The complexity of the no-new-yes-answer requirement creates processing difficulties for NFA's automated registration processing system ("MRRS"). To process transfer TLs, MRRS must compare the date of the application and the date of the last termination to determine if the 60 day requirement is met. It must then compare the "yes" answer on the current application to the "yes" answer previously disclosed to establish that the applicant has previously disclosed the "yes" answer. Finally, MRRS must compare the date of the current application to the date the applicant previously disclosed the "yes" answer to determine if the 30 day requirement is satisfied.
The cumbersome nature of the TL rule answersfor transferring APs produces processing errors which must be manually reviewed and corrected, a process which requires significant staff resources. For example, in 1996, there were 24 instances in which NFA did not grant TLs because of new "yes" answers. However, NFA ultimately granted registration to all but one of these individuals. The remaining individual withdrew his application.
Besides being cumbersome to administer, the present rule is not particularly effective in weeding problematic APs out of the industry. The fact is that an AP with a serious disciplinary problem can easily circumvent the rule by disclosing the matter 31 days before filing a new application. By doing this, the AP will receive a transfer TL no matter how egregious the disciplinary matter is. Alternatively, because the dual registration rules permit dual registration even if the registrant has any "yes" answers, the AP can become dually registered with new sponsor and then terminate from the prior sponsor without a break in registration. More fundamentally, APs can simply remain at their current firm and remain registered until NFA revokes or suspends their registration.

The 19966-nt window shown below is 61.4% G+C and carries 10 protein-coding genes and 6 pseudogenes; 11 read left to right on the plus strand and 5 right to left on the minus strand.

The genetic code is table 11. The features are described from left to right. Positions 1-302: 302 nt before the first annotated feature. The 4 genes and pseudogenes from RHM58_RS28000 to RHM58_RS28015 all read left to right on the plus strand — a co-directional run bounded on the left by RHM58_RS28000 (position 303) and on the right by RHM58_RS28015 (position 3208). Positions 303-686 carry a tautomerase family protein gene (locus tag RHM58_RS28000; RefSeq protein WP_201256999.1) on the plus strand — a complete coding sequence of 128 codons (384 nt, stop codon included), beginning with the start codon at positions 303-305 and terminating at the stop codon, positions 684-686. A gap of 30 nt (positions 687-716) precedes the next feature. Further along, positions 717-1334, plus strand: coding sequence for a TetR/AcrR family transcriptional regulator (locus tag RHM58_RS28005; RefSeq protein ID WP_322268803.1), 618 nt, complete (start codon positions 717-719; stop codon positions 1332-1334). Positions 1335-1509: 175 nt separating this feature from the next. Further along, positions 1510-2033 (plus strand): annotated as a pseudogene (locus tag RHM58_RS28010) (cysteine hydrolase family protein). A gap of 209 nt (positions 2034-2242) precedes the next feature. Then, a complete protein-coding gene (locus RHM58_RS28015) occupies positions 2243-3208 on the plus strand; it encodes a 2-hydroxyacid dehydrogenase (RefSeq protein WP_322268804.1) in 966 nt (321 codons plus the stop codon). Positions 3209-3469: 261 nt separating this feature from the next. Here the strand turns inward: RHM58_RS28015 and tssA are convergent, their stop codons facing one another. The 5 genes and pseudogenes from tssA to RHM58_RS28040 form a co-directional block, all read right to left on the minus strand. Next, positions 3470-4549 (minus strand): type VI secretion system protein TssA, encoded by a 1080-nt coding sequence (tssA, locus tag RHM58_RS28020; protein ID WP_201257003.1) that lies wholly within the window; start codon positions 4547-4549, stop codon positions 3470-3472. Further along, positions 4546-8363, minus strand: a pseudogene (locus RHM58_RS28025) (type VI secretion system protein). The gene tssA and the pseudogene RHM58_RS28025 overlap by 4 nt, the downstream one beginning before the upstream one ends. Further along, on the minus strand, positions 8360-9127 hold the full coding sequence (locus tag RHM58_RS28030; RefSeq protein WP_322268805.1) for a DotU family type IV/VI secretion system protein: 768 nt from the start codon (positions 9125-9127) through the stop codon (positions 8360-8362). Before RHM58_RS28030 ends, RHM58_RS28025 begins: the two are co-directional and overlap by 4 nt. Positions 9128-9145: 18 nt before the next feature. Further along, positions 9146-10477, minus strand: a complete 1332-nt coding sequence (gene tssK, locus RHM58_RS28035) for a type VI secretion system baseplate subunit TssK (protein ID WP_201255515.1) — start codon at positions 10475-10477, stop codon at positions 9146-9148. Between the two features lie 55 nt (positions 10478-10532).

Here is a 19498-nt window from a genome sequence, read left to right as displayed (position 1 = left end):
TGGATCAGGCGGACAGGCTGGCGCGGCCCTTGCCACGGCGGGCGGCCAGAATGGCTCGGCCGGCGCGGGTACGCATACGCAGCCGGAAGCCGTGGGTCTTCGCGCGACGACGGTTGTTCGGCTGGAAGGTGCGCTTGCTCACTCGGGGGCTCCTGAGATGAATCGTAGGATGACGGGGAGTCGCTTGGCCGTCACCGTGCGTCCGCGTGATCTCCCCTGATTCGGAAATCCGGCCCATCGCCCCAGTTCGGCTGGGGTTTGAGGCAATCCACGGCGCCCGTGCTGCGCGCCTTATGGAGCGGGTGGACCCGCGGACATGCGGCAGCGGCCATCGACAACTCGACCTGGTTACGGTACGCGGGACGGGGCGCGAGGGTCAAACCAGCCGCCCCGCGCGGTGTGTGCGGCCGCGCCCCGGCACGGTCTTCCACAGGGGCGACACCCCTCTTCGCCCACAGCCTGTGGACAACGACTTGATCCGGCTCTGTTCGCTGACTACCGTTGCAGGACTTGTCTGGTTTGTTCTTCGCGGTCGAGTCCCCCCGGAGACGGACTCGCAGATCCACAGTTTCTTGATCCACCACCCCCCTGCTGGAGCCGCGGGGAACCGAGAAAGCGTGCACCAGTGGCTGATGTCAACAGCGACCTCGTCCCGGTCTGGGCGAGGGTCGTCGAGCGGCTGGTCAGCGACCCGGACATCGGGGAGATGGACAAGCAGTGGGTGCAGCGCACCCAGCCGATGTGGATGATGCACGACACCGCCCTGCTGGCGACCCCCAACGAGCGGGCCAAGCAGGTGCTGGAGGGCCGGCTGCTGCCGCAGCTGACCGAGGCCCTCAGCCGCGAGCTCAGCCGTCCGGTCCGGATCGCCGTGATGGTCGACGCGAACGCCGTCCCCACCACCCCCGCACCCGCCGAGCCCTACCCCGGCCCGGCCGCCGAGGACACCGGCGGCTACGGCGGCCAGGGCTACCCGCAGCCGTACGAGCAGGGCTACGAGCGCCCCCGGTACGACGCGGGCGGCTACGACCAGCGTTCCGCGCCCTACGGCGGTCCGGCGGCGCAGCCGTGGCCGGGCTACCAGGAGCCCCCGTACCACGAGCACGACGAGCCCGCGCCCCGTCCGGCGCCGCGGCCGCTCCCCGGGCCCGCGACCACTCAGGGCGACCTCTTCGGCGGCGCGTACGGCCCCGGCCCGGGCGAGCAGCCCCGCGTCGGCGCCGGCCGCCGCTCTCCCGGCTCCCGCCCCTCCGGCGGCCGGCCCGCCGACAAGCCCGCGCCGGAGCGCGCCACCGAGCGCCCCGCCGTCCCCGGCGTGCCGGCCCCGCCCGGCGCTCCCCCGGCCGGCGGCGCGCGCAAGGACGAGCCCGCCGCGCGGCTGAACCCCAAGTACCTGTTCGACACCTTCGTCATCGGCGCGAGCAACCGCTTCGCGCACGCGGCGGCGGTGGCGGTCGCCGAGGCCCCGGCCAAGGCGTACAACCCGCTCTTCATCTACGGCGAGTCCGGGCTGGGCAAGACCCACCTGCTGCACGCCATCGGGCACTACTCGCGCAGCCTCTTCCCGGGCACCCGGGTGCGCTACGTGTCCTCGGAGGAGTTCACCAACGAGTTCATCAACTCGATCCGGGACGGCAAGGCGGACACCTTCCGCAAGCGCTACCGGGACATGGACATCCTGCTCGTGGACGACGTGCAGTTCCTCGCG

The proposed amendments to Rules 301 and 302 eliminate the no-new-yes-answer requirement. NFA believes that these amendments would more efficiently achieve NFA's regulatory goals because MRRS would operate more efficiently and staff resources could be redirected to quickly identifying those transfer applicants who receive TLs despite problematic disciplinary information. When appropriate, NFA would promptly terminate these TLs and institute registration denial proceedings.
The proposed amendment to NFA Registration Rule 201 and the proposed adoption of Rule 303 applies the proposed changes discussed above to FBs and FTs. The major impact on FBs and FTs will flow from the provisions that allow NFA the discretion to grant TLs over "yes" answers for new applicants. There are very few transfer TLs issued to FBs and FTs because of the nature of their activities.
Finally, the proposed amendments to Rule 302 would grant the TL to the GIB, assuming the GIB satisfies all other requirements, if NFA would have granted TLs to its principals had they applied as APs.
NFA respectfully requests that the Commission review and approve the proposed amendments to NFA Registration Rules 201, 301 and 302 and the proposed adoption of NFA Registration Rule 303 and requests that they be declared effective upon Commission approval.
NFA respectfully requests that the Commission review and approve the proposals contained in this submission and requests that they be declared effective upon Commission approval.